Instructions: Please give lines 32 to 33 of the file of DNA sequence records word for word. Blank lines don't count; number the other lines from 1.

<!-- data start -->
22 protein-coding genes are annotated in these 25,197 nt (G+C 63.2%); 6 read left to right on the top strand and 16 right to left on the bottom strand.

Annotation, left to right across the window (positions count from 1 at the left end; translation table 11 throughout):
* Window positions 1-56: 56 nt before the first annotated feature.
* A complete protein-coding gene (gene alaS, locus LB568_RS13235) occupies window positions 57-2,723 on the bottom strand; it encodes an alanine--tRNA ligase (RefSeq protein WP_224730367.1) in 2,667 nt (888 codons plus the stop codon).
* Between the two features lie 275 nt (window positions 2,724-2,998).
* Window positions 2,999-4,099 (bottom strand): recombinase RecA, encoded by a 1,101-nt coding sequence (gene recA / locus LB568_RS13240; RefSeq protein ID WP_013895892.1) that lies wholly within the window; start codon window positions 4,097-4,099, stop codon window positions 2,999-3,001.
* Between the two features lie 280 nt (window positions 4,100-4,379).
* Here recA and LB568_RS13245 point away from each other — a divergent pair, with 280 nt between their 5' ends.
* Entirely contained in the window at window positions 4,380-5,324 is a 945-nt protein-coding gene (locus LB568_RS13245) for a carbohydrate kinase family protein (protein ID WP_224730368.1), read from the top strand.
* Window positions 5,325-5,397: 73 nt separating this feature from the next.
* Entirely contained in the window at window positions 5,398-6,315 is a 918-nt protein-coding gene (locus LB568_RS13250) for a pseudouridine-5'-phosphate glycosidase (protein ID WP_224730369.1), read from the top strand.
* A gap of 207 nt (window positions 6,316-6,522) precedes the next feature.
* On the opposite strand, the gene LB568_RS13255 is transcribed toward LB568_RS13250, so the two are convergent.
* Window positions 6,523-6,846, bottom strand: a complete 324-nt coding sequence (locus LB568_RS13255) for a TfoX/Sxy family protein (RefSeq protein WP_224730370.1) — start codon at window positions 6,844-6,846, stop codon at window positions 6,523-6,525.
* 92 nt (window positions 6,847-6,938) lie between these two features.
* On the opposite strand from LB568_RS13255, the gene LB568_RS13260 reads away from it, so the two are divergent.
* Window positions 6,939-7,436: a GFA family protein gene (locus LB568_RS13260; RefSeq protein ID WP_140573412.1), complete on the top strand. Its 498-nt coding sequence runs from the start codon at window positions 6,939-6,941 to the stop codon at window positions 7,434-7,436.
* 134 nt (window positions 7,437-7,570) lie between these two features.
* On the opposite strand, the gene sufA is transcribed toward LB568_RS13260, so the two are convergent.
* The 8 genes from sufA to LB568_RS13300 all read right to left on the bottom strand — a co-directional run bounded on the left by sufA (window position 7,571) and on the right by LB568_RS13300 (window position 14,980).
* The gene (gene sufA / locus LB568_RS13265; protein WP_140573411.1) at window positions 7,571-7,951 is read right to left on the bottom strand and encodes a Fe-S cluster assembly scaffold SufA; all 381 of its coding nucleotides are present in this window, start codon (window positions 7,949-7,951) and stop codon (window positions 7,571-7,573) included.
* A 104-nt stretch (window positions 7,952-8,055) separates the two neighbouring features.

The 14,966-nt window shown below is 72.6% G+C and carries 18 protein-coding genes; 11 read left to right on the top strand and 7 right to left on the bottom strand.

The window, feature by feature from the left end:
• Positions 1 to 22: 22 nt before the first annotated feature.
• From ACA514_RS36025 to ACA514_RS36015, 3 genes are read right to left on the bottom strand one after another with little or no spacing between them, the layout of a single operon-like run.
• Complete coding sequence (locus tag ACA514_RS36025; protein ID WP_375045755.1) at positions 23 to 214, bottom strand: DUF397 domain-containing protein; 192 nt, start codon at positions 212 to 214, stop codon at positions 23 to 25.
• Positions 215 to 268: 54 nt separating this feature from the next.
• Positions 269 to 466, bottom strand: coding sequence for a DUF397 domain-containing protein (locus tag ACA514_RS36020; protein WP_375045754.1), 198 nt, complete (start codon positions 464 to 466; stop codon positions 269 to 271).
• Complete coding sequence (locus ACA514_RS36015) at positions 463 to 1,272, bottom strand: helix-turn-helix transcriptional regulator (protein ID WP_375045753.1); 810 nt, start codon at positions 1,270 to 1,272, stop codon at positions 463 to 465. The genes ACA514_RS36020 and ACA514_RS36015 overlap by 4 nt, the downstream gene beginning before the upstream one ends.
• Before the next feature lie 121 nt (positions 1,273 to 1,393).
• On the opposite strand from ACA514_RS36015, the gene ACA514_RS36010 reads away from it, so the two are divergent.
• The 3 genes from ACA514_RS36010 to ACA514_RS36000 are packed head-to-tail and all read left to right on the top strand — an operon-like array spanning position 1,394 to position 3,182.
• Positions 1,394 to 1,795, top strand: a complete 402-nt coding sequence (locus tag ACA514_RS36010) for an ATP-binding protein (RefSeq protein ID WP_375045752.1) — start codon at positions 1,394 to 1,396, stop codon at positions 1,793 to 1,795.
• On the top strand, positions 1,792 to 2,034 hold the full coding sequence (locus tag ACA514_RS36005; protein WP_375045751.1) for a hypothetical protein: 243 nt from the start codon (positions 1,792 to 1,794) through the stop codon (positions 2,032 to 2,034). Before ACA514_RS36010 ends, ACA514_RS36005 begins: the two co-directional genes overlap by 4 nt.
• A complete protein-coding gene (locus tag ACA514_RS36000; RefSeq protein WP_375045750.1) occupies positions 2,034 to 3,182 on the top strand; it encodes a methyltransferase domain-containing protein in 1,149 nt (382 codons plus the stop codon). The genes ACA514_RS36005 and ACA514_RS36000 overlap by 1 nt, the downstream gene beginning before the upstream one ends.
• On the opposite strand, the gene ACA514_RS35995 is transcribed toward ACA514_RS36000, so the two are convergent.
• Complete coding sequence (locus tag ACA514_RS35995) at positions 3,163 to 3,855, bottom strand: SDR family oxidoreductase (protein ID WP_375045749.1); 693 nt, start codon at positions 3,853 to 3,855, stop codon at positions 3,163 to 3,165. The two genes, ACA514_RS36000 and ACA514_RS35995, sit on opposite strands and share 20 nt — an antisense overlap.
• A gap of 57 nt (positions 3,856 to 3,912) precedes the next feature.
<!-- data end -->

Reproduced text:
• On the opposite strand from ACA514_RS36015, the gene ACA514_RS36010 reads away from it, so the two are divergent.
• The 3 genes from ACA514_RS36010 to ACA514_RS36000 are packed head-to-tail and all read left to right on the top strand — an operon-like array spanning position 1,394 to position 3,182.